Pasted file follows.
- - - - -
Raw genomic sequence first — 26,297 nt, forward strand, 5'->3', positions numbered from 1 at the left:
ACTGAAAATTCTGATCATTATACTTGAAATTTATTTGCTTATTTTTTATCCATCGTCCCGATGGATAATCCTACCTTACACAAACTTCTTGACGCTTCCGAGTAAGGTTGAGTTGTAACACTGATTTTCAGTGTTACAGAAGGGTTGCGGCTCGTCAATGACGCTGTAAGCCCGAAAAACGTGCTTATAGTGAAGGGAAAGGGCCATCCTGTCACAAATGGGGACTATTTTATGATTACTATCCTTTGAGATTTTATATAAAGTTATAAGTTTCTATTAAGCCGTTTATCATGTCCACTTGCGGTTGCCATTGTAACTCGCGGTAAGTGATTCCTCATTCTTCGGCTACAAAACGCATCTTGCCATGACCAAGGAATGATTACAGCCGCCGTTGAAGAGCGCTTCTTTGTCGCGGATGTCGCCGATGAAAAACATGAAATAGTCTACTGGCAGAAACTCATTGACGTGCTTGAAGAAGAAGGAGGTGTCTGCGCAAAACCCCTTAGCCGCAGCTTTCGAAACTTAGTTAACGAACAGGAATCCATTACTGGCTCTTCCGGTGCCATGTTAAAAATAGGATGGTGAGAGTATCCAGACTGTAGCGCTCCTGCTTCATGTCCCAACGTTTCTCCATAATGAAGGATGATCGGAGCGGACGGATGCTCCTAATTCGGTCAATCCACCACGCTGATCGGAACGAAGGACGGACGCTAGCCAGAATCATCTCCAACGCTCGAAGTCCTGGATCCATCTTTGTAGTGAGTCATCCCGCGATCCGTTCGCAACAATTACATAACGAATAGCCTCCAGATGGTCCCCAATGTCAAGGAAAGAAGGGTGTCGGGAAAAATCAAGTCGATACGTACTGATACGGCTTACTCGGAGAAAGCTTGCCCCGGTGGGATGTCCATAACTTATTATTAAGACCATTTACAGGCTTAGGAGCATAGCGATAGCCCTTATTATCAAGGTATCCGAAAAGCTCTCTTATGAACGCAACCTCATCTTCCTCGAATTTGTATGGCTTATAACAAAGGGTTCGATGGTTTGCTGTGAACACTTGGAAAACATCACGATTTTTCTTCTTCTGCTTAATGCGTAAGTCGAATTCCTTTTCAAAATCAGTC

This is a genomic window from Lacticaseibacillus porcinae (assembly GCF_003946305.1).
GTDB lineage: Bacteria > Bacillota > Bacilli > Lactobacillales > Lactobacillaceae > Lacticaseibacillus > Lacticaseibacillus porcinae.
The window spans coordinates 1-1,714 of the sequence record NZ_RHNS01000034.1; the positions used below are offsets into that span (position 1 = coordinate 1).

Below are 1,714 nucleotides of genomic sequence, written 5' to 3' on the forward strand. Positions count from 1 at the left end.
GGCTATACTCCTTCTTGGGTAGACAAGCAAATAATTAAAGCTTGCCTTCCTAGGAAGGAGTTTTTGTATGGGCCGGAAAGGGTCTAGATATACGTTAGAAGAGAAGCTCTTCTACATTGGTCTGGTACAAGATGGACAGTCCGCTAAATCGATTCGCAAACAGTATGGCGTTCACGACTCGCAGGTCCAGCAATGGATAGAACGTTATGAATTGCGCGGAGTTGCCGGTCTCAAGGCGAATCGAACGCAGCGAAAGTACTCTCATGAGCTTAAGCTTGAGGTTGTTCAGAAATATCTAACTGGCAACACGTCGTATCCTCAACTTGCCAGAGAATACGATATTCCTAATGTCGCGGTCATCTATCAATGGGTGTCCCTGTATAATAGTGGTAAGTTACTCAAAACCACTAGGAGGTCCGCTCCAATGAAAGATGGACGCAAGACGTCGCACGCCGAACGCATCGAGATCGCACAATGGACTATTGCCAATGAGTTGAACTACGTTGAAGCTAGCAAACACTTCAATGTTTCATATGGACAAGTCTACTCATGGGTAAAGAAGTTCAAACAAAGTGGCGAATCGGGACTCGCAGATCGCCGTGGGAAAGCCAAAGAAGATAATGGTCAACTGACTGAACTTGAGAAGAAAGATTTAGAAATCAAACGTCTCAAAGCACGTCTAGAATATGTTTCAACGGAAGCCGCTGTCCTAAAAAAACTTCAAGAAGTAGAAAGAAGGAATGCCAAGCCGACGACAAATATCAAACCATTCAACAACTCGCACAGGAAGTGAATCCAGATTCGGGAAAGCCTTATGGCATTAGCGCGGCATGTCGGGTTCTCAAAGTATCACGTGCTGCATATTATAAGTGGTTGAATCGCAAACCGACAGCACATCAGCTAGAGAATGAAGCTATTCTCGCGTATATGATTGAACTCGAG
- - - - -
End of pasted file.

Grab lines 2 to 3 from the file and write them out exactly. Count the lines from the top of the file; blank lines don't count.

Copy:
ACTGAAAATTCTGATCATTATACTTGAAATTTATTTGCTTATTTTTTATCCATCGTCCCGATGGATAATCCTACCTTACACAAACTTCTTGACGCTTCCGAGTAAGGTTGAGTTGTAACACTGATTTTCAGTGTTACAGAAGGGTTGCGGCTCGTCAATGACGCTGTAAGCCCGAAAAACGTGCTTATAGTGAAGGGAAAGGGCCATCCTGTCACAAATGGGGACTATTTTATGATTACTATCCTTTGAGATTTTATATAAAGTTATAAGTTTCTATTAAGCCGTTTATCATGTCCACTTGCGGTTGCCATTGTAACTCGCGGTAAGTGATTCCTCATTCTTCGGCTACAAAACGCATCTTGCCATGACCAAGGAATGATTACAGCCGCCGTTGAAGAGCGCTTCTTTGTCGCGGATGTCGCCGATGAAAAACATGAAATAGTCTACTGGCAGAAACTCATTGACGTGCTTGAAGAAGAAGGAGGTGTCTGCGCAAAACCCCTTAGCCGCAGCTTTCGAAACTTAGTTAACGAACAGGAATCCATTACTGGCTCTTCCGGTGCCATGTTAAAAATAGGATGGTGAGAGTATCCAGACTGTAGCGCTCCTGCTTCATGTCCCAACGTTTCTCCATAATGAAGGATGATCGGAGCGGACGGATGCTCCTAATTCGGTCAATCCACCACGCTGATCGGAACGAAGGACGGACGCTAGCCAGAATCATCTCCAACGCTCGAAGTCCTGGATCCATCTTTGTAGTGAGTCATCCCGCGATCCGTTCGCAACAATTACATAACGAATAGCCTCCAGATGGTCCCCAATGTCAAGGAAAGAAGGGTGTCGGGAAAAATCAAGTCGATACGTACTGATACGGCTTACTCGGAGAAAGCTTGCCCCGGTGGGATGTCCATAACTTATTATTAAGACCATTTACAGGCTTAGGAGCATAGCGATAGCCCTTATTATCAAGGTATCCGAAAAGCTCTCTTATGAACGCAACCTCATCTTCCTCGAATTTGTATGGCTTATAACAAAGGGTTCGATGGTTTGCTGTGAACACTTGGAAAACATCACGATTTTTCTTCTTCTGCTTAATGCGTAAGTCGAATTCCTTTTCAAAATCAGTC

This is a genomic window from Lacticaseibacillus porcinae (assembly GCF_003946305.1).